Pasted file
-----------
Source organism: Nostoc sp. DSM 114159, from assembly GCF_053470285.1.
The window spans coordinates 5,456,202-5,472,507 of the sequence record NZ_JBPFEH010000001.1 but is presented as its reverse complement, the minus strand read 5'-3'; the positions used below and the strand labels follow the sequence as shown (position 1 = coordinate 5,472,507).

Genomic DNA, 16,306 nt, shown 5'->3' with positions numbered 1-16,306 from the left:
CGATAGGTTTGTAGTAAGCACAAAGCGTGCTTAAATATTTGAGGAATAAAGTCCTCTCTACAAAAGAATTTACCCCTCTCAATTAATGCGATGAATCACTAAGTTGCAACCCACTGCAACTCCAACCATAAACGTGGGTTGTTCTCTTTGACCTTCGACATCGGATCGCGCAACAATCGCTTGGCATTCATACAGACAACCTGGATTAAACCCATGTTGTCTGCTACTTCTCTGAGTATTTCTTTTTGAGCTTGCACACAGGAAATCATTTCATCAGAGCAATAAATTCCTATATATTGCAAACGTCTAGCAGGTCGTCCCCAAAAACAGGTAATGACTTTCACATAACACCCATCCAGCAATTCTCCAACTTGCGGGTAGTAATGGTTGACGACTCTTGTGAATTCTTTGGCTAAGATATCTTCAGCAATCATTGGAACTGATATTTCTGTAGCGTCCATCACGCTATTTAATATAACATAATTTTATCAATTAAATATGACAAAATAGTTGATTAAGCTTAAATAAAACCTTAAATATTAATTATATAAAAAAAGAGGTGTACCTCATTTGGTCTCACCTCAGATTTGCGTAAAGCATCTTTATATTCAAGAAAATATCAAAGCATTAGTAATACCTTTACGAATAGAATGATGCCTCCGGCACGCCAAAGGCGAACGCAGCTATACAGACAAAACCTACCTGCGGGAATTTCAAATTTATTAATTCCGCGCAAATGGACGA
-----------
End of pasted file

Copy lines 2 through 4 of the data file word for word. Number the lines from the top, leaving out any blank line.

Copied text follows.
The window spans coordinates 5,456,202-5,472,507 of the sequence record NZ_JBPFEH010000001.1 but is presented as its reverse complement, the minus strand read 5'-3'; the positions used below and the strand labels follow the sequence as shown (position 1 = coordinate 5,472,507).

Genomic DNA, 16,306 nt, shown 5'->3' with positions numbered 1-16,306 from the left:
CGATAGGTTTGTAGTAAGCACAAAGCGTGCTTAAATATTTGAGGAATAAAGTCCTCTCTACAAAAGAATTTACCCCTCTCAATTAATGCGATGAATCACTAAGTTGCAACCCACTGCAACTCCAACCATAAACGTGGGTTGTTCTCTTTGACCTTCGACATCGGATCGCGCAACAATCGCTTGGCATTCATACAGACAACCTGGATTAAACCCATGTTGTCTGCTACTTCTCTGAGTATTTCTTTTTGAGCTTGCACACAGGAAATCATTTCATCAGAGCAATAAATTCCTATATATTGCAAACGTCTAGCAGGTCGTCCCCAAAAACAGGTAATGACTTTCACATAACACCCATCCAGCAATTCTCCAACTTGCGGGTAGTAATGGTTGACGACTCTTGTGAATTCTTTGGCTAAGATATCTTCAGCAATCATTGGAACTGATATTTCTGTAGCGTCCATCACGCTATTTAATATAACATAATTTTATCAATTAAATATGACAAAATAGTTGATTAAGCTTAAATAAAACCTTAAATATTAATTATATAAAAAAAGAGGTGTACCTCATTTGGTCTCACCTCAGATTTGCGTAAAGCATCTTTATATTCAAGAAAATATCAAAGCATTAGTAATACCTTTACGAATAGAATGATGCCTCCGGCACGCCAAAGGCGAACGCAGCTATACAGACAAAACCTACCTGCGGGAATTTCAAATTTATTAATTCCGCGCAAATGGACGA